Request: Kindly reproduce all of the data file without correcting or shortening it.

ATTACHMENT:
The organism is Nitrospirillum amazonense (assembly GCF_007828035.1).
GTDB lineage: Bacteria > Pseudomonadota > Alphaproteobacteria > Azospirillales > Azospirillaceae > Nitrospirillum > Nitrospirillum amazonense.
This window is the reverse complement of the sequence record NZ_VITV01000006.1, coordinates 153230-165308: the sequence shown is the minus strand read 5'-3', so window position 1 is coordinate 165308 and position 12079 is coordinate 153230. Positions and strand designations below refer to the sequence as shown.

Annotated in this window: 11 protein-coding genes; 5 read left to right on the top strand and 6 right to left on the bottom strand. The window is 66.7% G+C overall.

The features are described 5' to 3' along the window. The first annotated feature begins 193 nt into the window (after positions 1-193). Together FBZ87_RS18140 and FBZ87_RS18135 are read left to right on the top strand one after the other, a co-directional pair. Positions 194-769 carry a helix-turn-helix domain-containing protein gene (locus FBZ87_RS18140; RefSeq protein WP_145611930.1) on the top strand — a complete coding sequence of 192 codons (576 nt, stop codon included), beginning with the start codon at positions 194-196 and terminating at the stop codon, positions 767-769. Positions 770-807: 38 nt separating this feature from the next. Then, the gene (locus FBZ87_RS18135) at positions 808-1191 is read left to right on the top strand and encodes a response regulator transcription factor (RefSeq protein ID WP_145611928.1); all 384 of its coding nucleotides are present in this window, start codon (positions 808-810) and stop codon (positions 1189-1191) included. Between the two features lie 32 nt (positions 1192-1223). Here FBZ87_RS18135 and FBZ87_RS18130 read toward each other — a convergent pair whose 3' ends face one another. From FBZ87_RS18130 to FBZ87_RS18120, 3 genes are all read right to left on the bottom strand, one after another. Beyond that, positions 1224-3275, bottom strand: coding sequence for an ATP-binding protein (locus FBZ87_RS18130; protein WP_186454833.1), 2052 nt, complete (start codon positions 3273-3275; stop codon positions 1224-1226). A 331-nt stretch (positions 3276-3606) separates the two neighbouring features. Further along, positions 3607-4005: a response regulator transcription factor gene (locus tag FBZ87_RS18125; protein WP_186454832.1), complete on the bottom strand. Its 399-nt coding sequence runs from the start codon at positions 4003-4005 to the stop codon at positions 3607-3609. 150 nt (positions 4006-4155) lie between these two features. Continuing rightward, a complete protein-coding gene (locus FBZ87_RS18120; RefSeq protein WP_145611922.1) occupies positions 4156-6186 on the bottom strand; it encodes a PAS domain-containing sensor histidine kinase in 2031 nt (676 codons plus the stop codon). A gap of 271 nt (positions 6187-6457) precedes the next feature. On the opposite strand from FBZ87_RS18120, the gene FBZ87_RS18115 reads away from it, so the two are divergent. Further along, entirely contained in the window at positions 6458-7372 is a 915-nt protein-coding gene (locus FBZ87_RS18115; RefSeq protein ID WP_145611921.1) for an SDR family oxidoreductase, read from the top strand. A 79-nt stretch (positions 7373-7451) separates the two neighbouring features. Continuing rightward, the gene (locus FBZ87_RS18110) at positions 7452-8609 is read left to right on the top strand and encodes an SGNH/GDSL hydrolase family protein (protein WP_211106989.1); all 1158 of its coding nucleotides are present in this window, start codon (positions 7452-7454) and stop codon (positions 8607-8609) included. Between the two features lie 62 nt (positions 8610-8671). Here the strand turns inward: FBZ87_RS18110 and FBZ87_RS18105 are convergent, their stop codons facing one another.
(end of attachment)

The organism is Nitrospirillum amazonense (assembly GCF_007828035.1).
GTDB lineage: Bacteria > Pseudomonadota > Alphaproteobacteria > Azospirillales > Azospirillaceae > Nitrospirillum > Nitrospirillum amazonense.
This window is the reverse complement of the sequence record NZ_VITV01000006.1, coordinates 153230-165308: the sequence shown is the minus strand read 5'-3', so window position 1 is coordinate 165308 and position 12079 is coordinate 153230. Positions and strand designations below refer to the sequence as shown.

Annotated in this window: 11 protein-coding genes; 5 read left to right on the top strand and 6 right to left on the bottom strand. The window is 66.7% G+C overall.

The features are described 5' to 3' along the window. The first annotated feature begins 193 nt into the window (after positions 1-193). Together FBZ87_RS18140 and FBZ87_RS18135 are read left to right on the top strand one after the other, a co-directional pair. Positions 194-769 carry a helix-turn-helix domain-containing protein gene (locus FBZ87_RS18140; RefSeq protein WP_145611930.1) on the top strand — a complete coding sequence of 192 codons (576 nt, stop codon included), beginning with the start codon at positions 194-196 and terminating at the stop codon, positions 767-769. Positions 770-807: 38 nt separating this feature from the next. Then, the gene (locus FBZ87_RS18135) at positions 808-1191 is read left to right on the top strand and encodes a response regulator transcription factor (RefSeq protein ID WP_145611928.1); all 384 of its coding nucleotides are present in this window, start codon (positions 808-810) and stop codon (positions 1189-1191) included. Between the two features lie 32 nt (positions 1192-1223). Here FBZ87_RS18135 and FBZ87_RS18130 read toward each other — a convergent pair whose 3' ends face one another. From FBZ87_RS18130 to FBZ87_RS18120, 3 genes are all read right to left on the bottom strand, one after another. Beyond that, positions 1224-3275, bottom strand: coding sequence for an ATP-binding protein (locus FBZ87_RS18130; protein WP_186454833.1), 2052 nt, complete (start codon positions 3273-3275; stop codon positions 1224-1226). A 331-nt stretch (positions 3276-3606) separates the two neighbouring features. Further along, positions 3607-4005: a response regulator transcription factor gene (locus tag FBZ87_RS18125; protein WP_186454832.1), complete on the bottom strand. Its 399-nt coding sequence runs from the start codon at positions 4003-4005 to the stop codon at positions 3607-3609. 150 nt (positions 4006-4155) lie between these two features. Continuing rightward, a complete protein-coding gene (locus FBZ87_RS18120; RefSeq protein WP_145611922.1) occupies positions 4156-6186 on the bottom strand; it encodes a PAS domain-containing sensor histidine kinase in 2031 nt (676 codons plus the stop codon). A gap of 271 nt (positions 6187-6457) precedes the next feature. On the opposite strand from FBZ87_RS18120, the gene FBZ87_RS18115 reads away from it, so the two are divergent. Further along, entirely contained in the window at positions 6458-7372 is a 915-nt protein-coding gene (locus FBZ87_RS18115; RefSeq protein ID WP_145611921.1) for an SDR family oxidoreductase, read from the top strand. A 79-nt stretch (positions 7373-7451) separates the two neighbouring features. Continuing rightward, the gene (locus FBZ87_RS18110) at positions 7452-8609 is read left to right on the top strand and encodes an SGNH/GDSL hydrolase family protein (protein WP_211106989.1); all 1158 of its coding nucleotides are present in this window, start codon (positions 7452-7454) and stop codon (positions 8607-8609) included. Between the two features lie 62 nt (positions 8610-8671). Here the strand turns inward: FBZ87_RS18110 and FBZ87_RS18105 are convergent, their stop codons facing one another.